Our next goal was to identify key transcriptional targets related to largazole's antiproliferative activity. To find optimal conditions for a genomic transcript analysis, we first established the optimal dose that can prevent deacetylation of histone H3 after 8 h. We verified by immunoblot that largazole (such as FK228 and in contrast to pan-inhibitor SAHA) does not inhibit cellular HDAC6 (class IIb), which is responsible for tubulin deacetylation (Fig. 4A). The endogenous cell cycle inhibitor p21 is one of the putative markers whose increased expression upon HDAC inhibitor treatment has been linked to the growth arrest-inducing ability of this class of agents (Wilson et al., 2006). We then used this marker to establish the optimal time point for genomewide transcriptional profiling, monitoring p21 expression in HCT116 cells upon largazole treatment (Supplementary Fig. S2A). For comparison, we also tested side by side SAHA and FK228, which we synthesized via a published route (Wen et al., 2008). Largazole and FK228 were approximately 100-fold more potent in these assays, and p21 transcript levels reached a maximum after 10 h (2.55- and 2.13-fold increases, respectively; Supplementary Fig. S2A). Therefore, we used RNA derived from 10-h-treated cells with all three drugs for a comparative global gene expression analysis. At the 2-fold threshold, largazole, SAHA, and FK228 (directly or indirectly) modulated transcript levels for hundreds of genes in either direction (Fig. 4B). Several up-regulated genes are cell cycle inhibitors other than p21 that can be linked to the drug-induced G1 growth arrest, such as p19, p15, and p57 (Supplementary Table S1). CDK6 and cyclin D1, encoding its regulatory subunit, were down-regulated, which may also contribute to the antiproliferative effects. Elevation of transcript levels of BCL2L11, which codes for a proapoptotic BCL2 protein family member, may in part explain the induction of apoptosis (Supplementary Table S1). Other down-regulated genes (Supplementary Table S1) include growth factor receptors (EGFR, HER-2, and MET) and IRS-1, which is downstream of insulin growth factor signaling and upstream of PI3K/AKT. The comparative transcriptional profiling revealed a close overlap of genes regulated by these three anticancer agents in HCT116 cancer cells (Supplementary Fig. S2B). Closer inspection of the relatively few genes tentatively categorized as uniquely regulated (Supplementary Fig. S2B) suggested that differences arise mainly from differences in the magnitude of fold change and may not reflect biological significance (Supplementary Table S2). Gene ontology analysis revealed that overrepresented functional classes of genes induced by largazole include those involved in chromatin assembly, negative regulation of cell cycle, and transcription. Using the same analysis, over-represented classes of genes down-regulated by largazole include genes with function in positive regulation of transcription, intracellular protein cascade, positive regulation of nucleic acid metabolism, RNA biosynthesis and metabolism, and epidermal growth factor receptor activity. We validated several regulated genes by Western blot analysis in a dose-response study after 24 h of treatment (Fig. 4C).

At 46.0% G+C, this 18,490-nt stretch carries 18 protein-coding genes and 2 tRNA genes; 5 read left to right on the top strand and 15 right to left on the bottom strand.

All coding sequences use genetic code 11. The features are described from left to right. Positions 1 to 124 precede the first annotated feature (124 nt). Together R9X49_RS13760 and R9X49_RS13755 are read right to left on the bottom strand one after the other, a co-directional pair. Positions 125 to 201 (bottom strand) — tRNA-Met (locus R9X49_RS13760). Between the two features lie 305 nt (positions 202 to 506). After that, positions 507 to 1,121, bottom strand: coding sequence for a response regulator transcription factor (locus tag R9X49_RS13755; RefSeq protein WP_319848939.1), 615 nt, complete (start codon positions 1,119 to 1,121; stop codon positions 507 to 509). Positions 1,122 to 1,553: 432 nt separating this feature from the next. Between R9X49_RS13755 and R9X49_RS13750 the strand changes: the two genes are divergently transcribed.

The Antiproliferative Effects of Largazole on Other Colon Cancer Cell Types Correlate with the Induction of Histone H3 Hyperacetylation through HDAC Inhibition.
To exclude the idea that the inhibition of HDACs in colon cancer cells by largazole is context dependent, we assessed histone H3 acetylation in another susceptible colon cancer cell line (HT29) and a less susceptible cell line (HCT15) based on the NCI-60 data (Fig. 2A). Whereas the acquisition of a malignant phenotype in HCT116 cells is associated with microsatellite instability caused by a defect in DNA mismatch repair because of mutL homolog 1 mutations, HT29 cells are characterized by adenomatous polyposis coli mutations (among others), leading to chromosomal instability. HCT15 cells exert both microsatellite and chromosomal instability caused by mutations in another DNA mismatch repair gene (mutS homolog 6) but also in the adenomatous polyposis coli gene (among others). As seen for HCT116 cells (Fig. 3B), in both HT29 and HCT15 cells the inhibition of histone H3 deacetylation correlates with the antiproliferative effects of largazole (Fig. 5, A and B). In addition, we observed a dose-dependent cell cycle arrest paralleling the effects of largazole on HCT116 cells (Fig. 2B). Concentrations near, but slightly below, the GI50 caused G1 arrest, whereas higher concentrations induced G2/M arrest (Fig. 5, C and D).
Aqueous, Plasma, Microsomal, and Cellular Stability of Largazole.